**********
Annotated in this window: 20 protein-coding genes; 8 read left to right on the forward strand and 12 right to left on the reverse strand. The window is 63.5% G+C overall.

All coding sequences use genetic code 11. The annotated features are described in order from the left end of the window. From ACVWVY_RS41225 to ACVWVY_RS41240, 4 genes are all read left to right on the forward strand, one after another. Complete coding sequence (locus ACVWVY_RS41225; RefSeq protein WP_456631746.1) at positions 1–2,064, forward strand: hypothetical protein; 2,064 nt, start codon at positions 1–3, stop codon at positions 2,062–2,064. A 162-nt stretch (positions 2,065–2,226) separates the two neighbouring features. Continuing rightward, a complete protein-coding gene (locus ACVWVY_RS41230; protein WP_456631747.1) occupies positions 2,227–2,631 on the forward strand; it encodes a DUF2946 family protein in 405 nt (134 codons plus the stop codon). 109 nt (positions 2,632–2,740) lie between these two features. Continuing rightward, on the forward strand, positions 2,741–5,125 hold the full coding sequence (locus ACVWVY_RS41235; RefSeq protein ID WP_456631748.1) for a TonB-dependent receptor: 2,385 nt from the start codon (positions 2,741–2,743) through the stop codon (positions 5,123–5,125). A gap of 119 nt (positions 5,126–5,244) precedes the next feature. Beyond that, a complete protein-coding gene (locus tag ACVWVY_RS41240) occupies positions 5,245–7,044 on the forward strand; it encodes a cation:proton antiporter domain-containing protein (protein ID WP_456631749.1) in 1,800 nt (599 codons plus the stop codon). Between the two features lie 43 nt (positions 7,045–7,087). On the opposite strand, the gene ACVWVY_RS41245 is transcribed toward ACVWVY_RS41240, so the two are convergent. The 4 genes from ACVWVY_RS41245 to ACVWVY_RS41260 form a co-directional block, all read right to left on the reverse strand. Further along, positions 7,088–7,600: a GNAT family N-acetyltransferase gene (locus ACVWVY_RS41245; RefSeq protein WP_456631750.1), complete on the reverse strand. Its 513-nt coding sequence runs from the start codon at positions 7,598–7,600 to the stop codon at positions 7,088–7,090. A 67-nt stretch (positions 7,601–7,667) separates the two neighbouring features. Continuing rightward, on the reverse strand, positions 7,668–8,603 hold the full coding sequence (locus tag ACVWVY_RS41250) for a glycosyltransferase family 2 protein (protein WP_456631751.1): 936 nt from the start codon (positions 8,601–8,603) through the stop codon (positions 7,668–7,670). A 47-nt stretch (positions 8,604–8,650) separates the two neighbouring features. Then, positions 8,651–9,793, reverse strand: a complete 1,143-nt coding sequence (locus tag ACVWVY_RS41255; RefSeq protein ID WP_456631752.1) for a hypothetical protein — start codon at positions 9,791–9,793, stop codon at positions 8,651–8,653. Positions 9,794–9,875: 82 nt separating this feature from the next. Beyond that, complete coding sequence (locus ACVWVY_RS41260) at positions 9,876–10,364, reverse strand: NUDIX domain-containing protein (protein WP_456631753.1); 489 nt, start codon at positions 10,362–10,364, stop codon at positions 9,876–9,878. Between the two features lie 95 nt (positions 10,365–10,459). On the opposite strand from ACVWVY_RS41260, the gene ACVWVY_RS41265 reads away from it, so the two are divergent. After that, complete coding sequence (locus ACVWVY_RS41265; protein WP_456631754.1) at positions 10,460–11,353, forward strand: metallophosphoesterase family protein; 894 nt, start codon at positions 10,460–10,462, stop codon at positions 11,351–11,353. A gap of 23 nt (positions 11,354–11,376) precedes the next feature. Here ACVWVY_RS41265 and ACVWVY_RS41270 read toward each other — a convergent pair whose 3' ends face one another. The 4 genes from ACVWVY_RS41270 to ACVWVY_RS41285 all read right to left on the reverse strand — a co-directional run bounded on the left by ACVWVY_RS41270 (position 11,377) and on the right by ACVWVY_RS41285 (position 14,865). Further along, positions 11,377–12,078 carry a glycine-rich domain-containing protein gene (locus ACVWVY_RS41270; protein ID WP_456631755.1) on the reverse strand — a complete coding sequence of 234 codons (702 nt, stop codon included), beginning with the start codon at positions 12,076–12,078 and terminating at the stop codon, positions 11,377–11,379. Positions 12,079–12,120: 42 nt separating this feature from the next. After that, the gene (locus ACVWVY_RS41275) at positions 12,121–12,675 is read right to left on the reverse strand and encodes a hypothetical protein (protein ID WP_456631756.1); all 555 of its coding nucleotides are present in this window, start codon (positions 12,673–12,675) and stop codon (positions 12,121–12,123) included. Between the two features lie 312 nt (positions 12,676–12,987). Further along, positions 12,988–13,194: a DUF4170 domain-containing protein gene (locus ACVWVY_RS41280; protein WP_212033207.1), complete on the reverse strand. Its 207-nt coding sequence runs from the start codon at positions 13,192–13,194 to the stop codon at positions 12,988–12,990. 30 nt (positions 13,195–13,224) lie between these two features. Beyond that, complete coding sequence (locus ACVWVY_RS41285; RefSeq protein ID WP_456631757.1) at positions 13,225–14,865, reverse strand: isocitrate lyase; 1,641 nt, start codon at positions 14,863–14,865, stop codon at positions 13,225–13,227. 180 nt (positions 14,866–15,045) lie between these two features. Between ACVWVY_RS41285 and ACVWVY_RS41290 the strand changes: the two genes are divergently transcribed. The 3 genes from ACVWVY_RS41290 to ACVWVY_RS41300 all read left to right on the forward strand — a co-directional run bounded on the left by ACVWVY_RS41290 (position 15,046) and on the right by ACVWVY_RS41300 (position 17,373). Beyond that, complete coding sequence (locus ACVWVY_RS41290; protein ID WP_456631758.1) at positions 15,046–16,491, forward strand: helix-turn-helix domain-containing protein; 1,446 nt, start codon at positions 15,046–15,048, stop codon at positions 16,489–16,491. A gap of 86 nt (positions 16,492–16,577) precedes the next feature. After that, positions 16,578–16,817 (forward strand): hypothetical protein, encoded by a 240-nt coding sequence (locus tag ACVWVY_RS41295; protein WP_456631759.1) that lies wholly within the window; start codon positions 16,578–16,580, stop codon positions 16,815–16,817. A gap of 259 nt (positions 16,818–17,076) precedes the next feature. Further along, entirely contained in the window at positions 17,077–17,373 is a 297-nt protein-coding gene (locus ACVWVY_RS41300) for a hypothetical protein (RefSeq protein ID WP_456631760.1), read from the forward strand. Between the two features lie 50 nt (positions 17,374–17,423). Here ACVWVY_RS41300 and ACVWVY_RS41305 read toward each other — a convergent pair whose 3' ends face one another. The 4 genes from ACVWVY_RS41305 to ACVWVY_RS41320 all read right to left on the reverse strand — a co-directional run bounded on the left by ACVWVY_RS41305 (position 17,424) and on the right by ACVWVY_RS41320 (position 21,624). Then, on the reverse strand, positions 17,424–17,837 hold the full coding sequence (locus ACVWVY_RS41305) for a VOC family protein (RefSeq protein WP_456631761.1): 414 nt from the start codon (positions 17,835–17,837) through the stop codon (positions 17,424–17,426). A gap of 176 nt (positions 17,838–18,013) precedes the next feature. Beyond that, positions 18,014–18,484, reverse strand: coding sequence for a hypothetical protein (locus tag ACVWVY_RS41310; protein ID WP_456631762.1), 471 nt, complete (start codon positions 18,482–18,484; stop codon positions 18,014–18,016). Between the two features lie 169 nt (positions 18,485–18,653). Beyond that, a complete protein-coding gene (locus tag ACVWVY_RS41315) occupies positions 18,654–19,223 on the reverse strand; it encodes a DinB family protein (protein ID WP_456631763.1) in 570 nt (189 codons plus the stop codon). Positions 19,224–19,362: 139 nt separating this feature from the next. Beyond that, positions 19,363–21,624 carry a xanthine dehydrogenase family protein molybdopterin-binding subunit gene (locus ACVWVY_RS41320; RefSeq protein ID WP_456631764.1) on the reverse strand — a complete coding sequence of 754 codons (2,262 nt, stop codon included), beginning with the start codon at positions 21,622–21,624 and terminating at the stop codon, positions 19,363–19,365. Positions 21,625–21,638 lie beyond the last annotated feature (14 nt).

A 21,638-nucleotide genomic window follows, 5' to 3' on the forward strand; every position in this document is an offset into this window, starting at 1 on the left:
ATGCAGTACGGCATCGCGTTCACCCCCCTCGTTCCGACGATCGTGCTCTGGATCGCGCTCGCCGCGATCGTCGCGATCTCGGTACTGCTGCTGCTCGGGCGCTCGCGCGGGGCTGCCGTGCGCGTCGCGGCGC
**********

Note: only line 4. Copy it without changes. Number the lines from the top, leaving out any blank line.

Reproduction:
ATGCAGTACGGCATCGCGTTCACCCCCCTCGTTCCGACGATCGTGCTCTGGATCGCGCTCGCCGCGATCGTCGCGATCTCGGTACTGCTGCTGCTCGGGCGCTCGCGCGGGGCTGCCGTGCGCGTCGCGGCGC